You’re sick. You may have an infection, or cancer or cardiovascular disease. Your doctor runs a quick diagnostic test in their office using a biochip, which can identify the source of the infection or abnormality in your body.
It sounds like science fiction, but thanks to Senior Lecturer Majid Warkiani, the technology is just around the corner. In fact, it’s already being used to remove pathogens from your beer.
That’s right, Majid’s innovative work in cell separation is already being used in different industries. One example is the newly developed cancer diagnostic biochip, which can separate and identify cancerous cells from normal blood cells, which is currently in use many research centres around the world. In the future, it could lead to more affordable early diagnosis and treatment of cancer.
The same technology is under development to lift the beer quality and taste through an ongoing collaboration with an Adelaide brewer (Coopers Brewery). The technology uses in-line separation to prevent the growth of spoilage and pathogenic micro-organisms in the brewer’s yeast tanks.
“The big problems – like cancer, like cardiovascular disease – these are not the type of problems that one group with one set of skills can solve. We will only tackle the problems if scientists, engineers and biologists talk together and chip in from different perspectives,” explains Majid.
“I'm somewhere in the middle of engineering and medicine, which I really like. I understand the language of clinicians as well as the language of engineers. You can find lots of engineers, and lots of clinicians, but you rarely find people with both skills. And that's where all the needs of the world are aligning.”
Learning these two languages, though, took some time. Though originally from Iran, it was during Majid’s work as a doctoral student in Singapore, using nanotechnology to improve water quality, that he realised the wider potential of his research. “We were creating tools to identify bacteria in water and I started to get exposed to the world of micro-filtration. And I realised how much application you can find for these things.”
After completing his PhD, Majid moved to the Massachusetts Institute of Technology (MIT, Boston) in the US where he began to work closely with biologists and clinicians applying his micro-filtration techniques to rare cell sorting. His work with clinicians on cancer research reinforced his longing to work in the medical realm. In July 2017, after a brief stint at the University of New South Wales, Majid moved his research and team to UTS to be part of the new School of Biomedical Engineering.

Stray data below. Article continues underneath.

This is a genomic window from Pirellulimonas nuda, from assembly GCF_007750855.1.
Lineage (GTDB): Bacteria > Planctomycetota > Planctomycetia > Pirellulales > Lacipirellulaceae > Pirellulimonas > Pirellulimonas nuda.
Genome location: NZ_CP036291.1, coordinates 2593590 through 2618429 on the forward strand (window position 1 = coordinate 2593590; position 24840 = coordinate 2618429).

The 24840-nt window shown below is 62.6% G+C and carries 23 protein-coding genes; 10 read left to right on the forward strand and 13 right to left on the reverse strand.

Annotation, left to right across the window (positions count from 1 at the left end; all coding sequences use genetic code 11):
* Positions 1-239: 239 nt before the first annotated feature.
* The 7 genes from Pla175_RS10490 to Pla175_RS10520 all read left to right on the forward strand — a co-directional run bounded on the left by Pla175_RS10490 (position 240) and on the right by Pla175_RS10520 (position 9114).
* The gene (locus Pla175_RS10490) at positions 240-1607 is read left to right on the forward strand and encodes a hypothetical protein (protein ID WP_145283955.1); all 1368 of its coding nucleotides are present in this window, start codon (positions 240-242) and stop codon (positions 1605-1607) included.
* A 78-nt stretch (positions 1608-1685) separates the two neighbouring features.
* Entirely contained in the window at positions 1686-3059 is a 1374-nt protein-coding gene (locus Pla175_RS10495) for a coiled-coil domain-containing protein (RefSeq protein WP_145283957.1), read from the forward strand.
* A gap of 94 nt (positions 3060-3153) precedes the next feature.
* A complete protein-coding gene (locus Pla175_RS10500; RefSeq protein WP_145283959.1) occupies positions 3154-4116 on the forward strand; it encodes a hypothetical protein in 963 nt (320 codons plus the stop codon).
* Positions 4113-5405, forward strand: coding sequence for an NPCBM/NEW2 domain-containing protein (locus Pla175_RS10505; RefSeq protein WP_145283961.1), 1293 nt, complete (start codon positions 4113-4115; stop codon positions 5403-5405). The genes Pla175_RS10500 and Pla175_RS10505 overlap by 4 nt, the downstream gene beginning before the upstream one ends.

“UTS gave me the freedom to build the laboratory that I want with all the equipment that I need, which was great,” enthuses Majid. “So now we have a world-class laboratory with all the necessary tools, and, given we are in close proximity to the biologists and scientists in the Faculty of Science, we can jump across there and collaborate.”
While some might consider this kind of collaborative and connected research to be a whole new way of working, Majid’s convinced it’s the key to making real progress on disease prevention.
In addition to teaming up with Coopers Brewery, Majid’s also applied the cell separation technique to algal research with C3 and is collaborating with peers in Adelaide to use the system in pre-natal screening for genetic disorders. At the same time, it’s also being used to separate stem cells to better understand their therapeutic potential through collaboration with the Regeneus Company in Sydney. And, Majid’s developing microscale tumour models (so-called tumour-on-a-chip) that will eliminate the need to test drugs and treatments on animal models.
Majid says, “There are so many opportunities in this context because all diseases come back to the cells – either a bacterial infection, a virus infection, or cell-related abnormalities. Then it just requires a mechanism to separate them.”
While he makes it sound easy, Majid concedes there’s a long path still to take before his research moves out of the laboratory into the real world. Yet he remains driven by his belief that his work will make a difference. “We are working on real-world problems and the technology we are developing is useful and patient-orientated and can change the life of people that are diagnosed with cancer or other diseases.”